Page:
To replace the United Defense full-tracked Lynx Command and Reconnaissance Vehicles in service with the Canadian Forces, in April 1992, a modified version of the LAV-25 (8 x 8) light armoured vehicle was selected and, in 1993, an order was placed with the Diesel Division. General Motors of Canada, for 203 vehicles.
The first four vehicles were completed in January 1996 and production has now been completed.
The LAV-25 (Reconnaissance) has been developed to carry out the following battlefield missions:
(1) Carry out reconnaissance and surveillance functions at battle group and brigade level
(2) Strategic mobility to reach theatre of operations
(3) Tactical mobility for effective use of firepower
(4) Firepower to defeat soft and light armoured targets
(5) Battlefield survivability to carry out combat missions
(6) Supportability and affordability.
Three versions have been purchased, one with a mast-mounted sensor suite, one with two tripod-mounted sensor suites and the third built to receive, but not fitted with, any surveillance suites. Details are given in the following description.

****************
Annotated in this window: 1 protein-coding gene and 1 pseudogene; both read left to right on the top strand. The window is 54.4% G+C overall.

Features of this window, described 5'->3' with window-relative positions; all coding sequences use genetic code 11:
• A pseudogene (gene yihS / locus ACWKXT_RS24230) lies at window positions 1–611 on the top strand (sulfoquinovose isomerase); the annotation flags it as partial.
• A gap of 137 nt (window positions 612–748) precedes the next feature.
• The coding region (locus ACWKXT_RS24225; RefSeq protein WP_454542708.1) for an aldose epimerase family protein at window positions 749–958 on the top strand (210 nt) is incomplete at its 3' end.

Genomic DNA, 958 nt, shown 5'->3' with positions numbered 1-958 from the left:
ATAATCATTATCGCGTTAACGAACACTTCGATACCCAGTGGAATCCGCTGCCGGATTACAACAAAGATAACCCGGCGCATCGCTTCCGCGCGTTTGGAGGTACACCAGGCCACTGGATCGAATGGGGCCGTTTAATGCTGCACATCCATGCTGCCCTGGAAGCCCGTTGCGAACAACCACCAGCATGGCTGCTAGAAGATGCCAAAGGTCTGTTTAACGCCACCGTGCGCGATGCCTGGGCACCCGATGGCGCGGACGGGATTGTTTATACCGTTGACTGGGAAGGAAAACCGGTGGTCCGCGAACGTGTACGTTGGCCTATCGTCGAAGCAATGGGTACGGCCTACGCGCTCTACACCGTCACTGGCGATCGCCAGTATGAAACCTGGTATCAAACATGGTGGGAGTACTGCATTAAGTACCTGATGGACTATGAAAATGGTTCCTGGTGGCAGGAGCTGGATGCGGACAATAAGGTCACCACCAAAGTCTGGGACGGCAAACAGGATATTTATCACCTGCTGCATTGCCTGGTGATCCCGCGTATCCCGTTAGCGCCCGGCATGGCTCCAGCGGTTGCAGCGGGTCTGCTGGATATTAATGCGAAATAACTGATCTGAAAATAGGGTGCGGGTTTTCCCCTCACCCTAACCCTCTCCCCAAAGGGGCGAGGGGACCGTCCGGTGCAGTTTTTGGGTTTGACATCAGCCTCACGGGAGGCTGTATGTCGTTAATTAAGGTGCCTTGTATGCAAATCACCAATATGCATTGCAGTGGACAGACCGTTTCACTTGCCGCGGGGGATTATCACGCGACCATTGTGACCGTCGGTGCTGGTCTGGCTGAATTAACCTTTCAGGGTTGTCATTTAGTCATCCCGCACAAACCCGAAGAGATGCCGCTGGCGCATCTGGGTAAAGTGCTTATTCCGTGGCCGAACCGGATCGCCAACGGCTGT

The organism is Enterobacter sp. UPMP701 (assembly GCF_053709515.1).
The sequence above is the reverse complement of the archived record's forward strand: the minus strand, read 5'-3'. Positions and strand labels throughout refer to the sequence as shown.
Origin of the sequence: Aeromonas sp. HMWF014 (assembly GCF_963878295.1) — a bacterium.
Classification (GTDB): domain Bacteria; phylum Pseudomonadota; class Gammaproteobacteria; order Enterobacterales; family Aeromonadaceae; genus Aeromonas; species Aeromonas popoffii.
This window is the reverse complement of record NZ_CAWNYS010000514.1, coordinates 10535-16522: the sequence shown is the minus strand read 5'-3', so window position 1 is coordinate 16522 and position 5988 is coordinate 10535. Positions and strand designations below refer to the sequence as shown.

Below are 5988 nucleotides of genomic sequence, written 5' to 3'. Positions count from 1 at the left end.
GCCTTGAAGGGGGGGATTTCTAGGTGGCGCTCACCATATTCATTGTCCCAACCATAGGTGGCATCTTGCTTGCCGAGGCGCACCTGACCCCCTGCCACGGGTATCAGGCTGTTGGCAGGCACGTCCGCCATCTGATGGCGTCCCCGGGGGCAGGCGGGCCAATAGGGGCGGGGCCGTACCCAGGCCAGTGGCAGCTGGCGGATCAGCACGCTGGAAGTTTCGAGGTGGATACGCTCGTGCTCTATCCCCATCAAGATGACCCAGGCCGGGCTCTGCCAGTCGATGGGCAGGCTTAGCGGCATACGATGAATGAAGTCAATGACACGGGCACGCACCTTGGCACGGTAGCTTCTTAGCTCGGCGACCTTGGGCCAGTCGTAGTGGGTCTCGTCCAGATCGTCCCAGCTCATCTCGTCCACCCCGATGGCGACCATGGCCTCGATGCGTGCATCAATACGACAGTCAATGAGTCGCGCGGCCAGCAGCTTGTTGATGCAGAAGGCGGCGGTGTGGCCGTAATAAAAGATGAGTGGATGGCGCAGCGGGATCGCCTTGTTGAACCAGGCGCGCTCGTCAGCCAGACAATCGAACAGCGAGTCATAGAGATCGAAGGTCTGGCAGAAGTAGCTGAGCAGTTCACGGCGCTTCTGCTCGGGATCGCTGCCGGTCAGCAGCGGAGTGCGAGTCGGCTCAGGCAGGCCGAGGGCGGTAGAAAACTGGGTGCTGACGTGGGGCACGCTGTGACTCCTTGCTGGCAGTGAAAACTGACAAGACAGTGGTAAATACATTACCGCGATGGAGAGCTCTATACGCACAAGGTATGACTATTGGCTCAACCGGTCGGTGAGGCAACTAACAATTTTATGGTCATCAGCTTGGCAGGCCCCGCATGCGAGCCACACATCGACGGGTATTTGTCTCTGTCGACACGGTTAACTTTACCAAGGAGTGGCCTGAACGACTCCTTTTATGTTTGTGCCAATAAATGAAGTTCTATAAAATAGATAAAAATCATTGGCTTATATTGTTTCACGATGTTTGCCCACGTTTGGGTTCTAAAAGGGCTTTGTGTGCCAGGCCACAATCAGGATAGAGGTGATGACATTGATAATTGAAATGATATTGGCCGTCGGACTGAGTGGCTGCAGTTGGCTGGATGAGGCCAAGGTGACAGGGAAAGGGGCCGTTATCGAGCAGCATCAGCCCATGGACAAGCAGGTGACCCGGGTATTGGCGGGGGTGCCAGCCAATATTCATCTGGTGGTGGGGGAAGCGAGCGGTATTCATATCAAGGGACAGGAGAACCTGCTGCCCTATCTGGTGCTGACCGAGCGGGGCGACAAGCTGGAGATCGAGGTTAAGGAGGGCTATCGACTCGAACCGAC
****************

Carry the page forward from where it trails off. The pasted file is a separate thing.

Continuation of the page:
The vehicle is fully air-transportable in the following aircraft:
The hull of the LAV-25 (Reconnaissance) is very similar to the LAV-25 used by the US Marine Corps for some years but incorporates many detailed improvements.
The all-welded steel hull provides the crew with protection from small arms fire and shell splinters, with the driver being seated at the front of the hull on the left with the engine compartment to his right.
Add-on armour, when fitted, will provide protection against projectiles up to 14.5 mm all round and against 30 mm over the frontal arc. Unlike earlier versions of the LAV-25, the LAV-25 (Reconnaissance) is not amphibious.
The driver has a single-piece hatch cover that opens to the left and three M17 day periscopes, the centre one of which can be replaced by a thermal vision device.
The driver's periscopes have two levels of laser protection and are upgradable to three levels of protection. There is a hull escape hatch in the left side of the vehicle.
The Delco Defense Systems Operations LAV-25 turret upgraded to full electric drive is in the centre of the hull, with the commander seated on the right and the gunner on the left, with both having a single-piece hatch cover that opens to the rear.